Hacham Shalom Yitzhak Halevy

< Adar 1 5784 March 2024 >

A Short Tribute

Hacham Shalom Yitzhak Halevy was born to Sa’ada Kamari and Hacham Bashi Yihya Yitzhak Halevy in Sana’a, Yemen.

He learned Torah from his father, who ordained him to the rabbinate and trained his as a dayan, while earning a living with his father-in-law tailoring clothing for the Royal Palace. When he came of age, he married Zohara, the daughter of Hacham Abraham Hacohen, who was the son of Hacham Aharon Hacohen, a prominent rabbi and a member of the Sana’a rabbinic court. The couple had 10 children.

Hacham Shalom Yitzhak Halevy immigrated to the Land of Israel in 1923, settling in Jerusalem, and was joined by his wife and family two years later. He was appointed Rabbi of the Tel Aviv Yemenite community and soon became the entire community’s leader. His unique personal qualities, humble character, and good nature led him to become the leader of all Yemenite rabbis in the Land of Israel.

Hacham Shalom Yitzhak Halevy stood fast in defense of Jewish Yemenite tradition and continued the legacy of his friend, teacher and in-law Hacham Abraham Alendaf, in maintaining the community’s independence and dignity. He worked towards ensuring that the education of children and youth maintained their ancestors’ heritage, and grappled with halakhic issues that concerned the Yemenite tradition, such as preserving the community’s unique pronunciation in prayers and Torah reading, and customs governing shechita, divorce and marriage. He saw to it that Yemen released Jews who sought to immigrate to the Land of Israel and supported their immigration, ensuring that they brought the Jewish Yemenite community’s spiritual and Torah riches with them.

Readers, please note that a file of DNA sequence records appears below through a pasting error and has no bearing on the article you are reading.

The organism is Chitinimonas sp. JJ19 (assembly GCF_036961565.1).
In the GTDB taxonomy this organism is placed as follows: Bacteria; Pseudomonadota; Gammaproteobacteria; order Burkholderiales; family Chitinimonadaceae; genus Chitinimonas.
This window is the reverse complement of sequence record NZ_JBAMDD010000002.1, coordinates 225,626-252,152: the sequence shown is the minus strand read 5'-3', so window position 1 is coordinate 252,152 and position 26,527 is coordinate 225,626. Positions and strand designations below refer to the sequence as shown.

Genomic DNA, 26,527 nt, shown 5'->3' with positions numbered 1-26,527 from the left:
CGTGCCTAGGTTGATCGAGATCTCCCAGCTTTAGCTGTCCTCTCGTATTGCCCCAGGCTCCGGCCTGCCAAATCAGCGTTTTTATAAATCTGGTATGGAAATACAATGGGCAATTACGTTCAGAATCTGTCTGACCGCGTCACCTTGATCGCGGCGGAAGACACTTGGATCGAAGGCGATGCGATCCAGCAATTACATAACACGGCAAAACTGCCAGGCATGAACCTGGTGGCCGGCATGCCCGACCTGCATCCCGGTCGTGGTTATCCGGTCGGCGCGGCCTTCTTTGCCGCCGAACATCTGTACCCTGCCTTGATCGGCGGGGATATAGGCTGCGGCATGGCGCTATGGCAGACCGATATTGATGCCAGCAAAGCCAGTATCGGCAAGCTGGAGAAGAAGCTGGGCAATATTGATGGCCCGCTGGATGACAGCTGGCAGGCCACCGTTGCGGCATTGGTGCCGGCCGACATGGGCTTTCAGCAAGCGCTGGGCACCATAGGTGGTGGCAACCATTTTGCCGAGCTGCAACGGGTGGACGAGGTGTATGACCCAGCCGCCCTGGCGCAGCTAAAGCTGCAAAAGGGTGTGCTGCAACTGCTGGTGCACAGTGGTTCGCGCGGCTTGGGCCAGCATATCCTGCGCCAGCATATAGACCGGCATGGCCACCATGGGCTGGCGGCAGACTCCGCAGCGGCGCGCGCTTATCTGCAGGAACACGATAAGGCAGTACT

He was appointed to the National Rabbinic Council in 1956. In 1961, he returned to Jerusalem to live with his family.

Hacham Shalom Yitzhak Halevy passed away on 26 Tammuz, 5733 (1973).

Hacham Shalom Yitzhak Halevy is the author of the Divrei Hachamim and Divrei Shalom books of Responsa, and had the vowels in the Talmud punctuated according to the Jewish Yemenite tradition.


לדף חכם